Fine-scale time series of surface dimethylsulfide concentrations across ice-covered and ice-free waters of the Canadian Arctic Archipelago in summer, 2017
Ship: CCGS Amundsen CA
Principal Investigator: Levasseur, Maurice
Start Date: 12-07-2017
End Date: 16-08-2017
Citation: Levasseur, M., St-Onge, J., Lizotte, M., Massé, G. and Tremblay, J-E (2018). Fine-scale time series of surface dimethylsulfide concentrations across ice-covered and ice-free waters of the Canadian Arctic Archipelago in summer, 2017. Canadian Cryospheric Information Network (CCIN). Unpublish data.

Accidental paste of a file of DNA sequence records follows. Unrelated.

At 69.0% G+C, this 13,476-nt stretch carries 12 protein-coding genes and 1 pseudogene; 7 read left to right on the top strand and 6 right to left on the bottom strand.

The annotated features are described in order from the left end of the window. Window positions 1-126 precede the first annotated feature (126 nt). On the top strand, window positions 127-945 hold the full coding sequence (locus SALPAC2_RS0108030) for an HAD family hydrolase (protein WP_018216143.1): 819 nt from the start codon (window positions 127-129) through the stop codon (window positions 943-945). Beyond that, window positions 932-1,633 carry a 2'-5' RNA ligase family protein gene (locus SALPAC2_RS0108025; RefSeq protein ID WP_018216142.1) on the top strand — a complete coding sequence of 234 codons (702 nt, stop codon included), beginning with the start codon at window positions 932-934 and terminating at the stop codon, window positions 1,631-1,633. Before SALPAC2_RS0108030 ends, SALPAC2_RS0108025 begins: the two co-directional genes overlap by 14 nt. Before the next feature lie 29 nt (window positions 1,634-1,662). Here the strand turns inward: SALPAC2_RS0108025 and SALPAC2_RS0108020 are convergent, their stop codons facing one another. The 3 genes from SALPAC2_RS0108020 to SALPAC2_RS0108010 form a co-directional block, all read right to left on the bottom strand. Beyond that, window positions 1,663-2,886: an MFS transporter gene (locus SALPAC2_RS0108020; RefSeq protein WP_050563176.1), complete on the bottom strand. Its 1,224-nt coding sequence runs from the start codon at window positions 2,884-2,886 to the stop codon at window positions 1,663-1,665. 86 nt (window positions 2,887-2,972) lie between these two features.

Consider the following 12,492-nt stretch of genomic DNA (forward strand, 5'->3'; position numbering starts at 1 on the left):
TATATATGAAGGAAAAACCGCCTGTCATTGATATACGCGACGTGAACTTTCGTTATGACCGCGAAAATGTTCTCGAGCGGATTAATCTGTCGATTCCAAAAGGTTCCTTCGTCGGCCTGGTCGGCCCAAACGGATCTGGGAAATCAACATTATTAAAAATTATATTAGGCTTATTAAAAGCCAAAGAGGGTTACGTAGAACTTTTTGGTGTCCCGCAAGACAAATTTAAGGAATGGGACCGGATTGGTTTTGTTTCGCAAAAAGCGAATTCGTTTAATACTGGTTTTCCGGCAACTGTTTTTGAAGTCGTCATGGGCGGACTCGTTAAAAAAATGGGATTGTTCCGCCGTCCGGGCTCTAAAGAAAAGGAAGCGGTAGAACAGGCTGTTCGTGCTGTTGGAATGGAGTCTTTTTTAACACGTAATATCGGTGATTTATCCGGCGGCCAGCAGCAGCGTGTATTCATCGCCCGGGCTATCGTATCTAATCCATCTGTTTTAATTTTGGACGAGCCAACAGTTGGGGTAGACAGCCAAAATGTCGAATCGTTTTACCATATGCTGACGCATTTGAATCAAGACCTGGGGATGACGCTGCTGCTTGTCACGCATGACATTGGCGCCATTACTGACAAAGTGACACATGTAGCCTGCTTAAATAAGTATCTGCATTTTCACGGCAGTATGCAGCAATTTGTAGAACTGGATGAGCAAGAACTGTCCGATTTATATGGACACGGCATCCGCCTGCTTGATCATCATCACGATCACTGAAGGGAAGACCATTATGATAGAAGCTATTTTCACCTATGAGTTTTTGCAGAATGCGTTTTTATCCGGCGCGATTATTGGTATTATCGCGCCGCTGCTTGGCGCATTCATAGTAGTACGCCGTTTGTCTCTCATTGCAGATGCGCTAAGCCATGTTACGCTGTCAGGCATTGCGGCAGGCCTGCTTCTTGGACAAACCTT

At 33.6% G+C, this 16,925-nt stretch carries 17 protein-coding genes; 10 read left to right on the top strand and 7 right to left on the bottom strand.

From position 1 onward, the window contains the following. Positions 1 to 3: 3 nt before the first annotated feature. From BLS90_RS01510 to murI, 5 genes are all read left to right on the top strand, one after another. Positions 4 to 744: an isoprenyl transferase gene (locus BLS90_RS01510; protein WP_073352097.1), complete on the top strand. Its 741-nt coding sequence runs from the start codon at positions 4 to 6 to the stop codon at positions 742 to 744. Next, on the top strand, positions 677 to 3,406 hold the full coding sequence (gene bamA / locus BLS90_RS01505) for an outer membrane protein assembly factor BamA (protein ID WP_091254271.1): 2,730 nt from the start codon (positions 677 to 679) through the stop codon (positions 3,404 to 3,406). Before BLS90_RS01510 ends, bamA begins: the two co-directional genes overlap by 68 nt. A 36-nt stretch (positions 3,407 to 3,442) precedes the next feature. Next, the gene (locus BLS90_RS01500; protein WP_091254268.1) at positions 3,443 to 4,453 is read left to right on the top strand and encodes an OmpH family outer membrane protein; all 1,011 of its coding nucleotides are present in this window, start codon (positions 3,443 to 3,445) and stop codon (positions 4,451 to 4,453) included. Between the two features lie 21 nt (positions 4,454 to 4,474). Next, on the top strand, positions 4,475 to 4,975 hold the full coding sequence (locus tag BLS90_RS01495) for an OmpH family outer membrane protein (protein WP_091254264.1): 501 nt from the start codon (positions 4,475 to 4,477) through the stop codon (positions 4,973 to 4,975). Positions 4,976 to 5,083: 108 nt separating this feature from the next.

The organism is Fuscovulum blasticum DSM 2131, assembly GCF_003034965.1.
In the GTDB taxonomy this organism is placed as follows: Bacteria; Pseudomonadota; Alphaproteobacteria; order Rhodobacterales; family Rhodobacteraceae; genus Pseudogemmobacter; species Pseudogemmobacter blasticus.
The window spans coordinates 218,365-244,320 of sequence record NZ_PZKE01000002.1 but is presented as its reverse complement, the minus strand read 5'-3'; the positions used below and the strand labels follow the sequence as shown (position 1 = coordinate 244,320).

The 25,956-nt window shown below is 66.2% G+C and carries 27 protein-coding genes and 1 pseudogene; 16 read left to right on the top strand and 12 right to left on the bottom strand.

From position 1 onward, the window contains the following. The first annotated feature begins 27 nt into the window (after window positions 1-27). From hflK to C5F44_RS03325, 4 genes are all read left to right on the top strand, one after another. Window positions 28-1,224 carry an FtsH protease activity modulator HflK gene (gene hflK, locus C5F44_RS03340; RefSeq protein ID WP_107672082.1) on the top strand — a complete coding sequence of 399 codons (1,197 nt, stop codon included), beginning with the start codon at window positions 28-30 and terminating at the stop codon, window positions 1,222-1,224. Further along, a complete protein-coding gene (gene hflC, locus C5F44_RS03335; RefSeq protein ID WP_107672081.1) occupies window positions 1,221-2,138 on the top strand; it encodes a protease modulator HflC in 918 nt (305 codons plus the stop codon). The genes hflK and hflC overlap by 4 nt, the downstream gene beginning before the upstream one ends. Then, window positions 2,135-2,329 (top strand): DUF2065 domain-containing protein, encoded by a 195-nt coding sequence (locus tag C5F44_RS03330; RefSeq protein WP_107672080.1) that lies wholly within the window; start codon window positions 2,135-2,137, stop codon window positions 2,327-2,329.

Abstract: This study presents sea surface concentrations of marine dimethylsulfide (DMS) measured across the Labrador Sea and the Canadian Arctic Archipelago during summer of 2017 (July-August). Using a novel automated instrument (ACT-MIMS) more than 2500 DMS observations were collected at high frequency alongside ancillary measurements of salinity, temperature, fluorescence (chlorophyll a proxy), solar radiation, ice concentration and the algal precursor of DMS, dimethylsulfoniopropionate. DMS concentrations ranged from ca. 1 to 32 nmol L-1 (average of 6 nmol L-1) in 2017 over an area covering a wide range of contrasting marine environments from coastal to open ocean, ice-free waters, as well as under-ice waters. Surface water DMS hotspots were measured in association with thermohaline oceanographic features in high productivity coastal waters, as well as with the presence of ponded first-year ice (FYI). Nighttime increases and daytime decreases of DMS concentrations were also observed in productive areas of the Labrador Sea and Davis Strait continental shelf. The association of DMS concentrations with diurnal solar radiation variation suggests the involvement of photobiological processes. Overall, our results strengthen the view that aqueous DMS cycling in the Arctic is intimately linked with sea ice dynamics and physiological responses to light. As such, future changes in the seasonality of the Arctic cryosphere will likely play an important role in shaping DMS emissions, although the sign and magnitude of the change remain highly uncertain. The objective of this project is to characterize the distribution of oceanic dimethylsulfide (DMS) on a large scale and to link it with the physicochemical and biological parameters of the environment as well as the dynamics of the ice (type, spatial coverage, presence of pond cast iron on the surface). The development of a high-resolution continuous measurement instrument and its deployment aboard the CCGS Amundsen will significantly improve the spatial and temporal resolution of DMS measurements in different contrasting environments (open water, under and around the ice pack, coastal environments) of the Canadian Arctic. Ancillary data for salinity, surface temperature, fluorescence (chlorophyll a proxy), O2 / Ar ratio (net community production proxy) as well as composite images at 360oC contiguous to the vessel and satellite images of the canopy cover ice, will be exploited.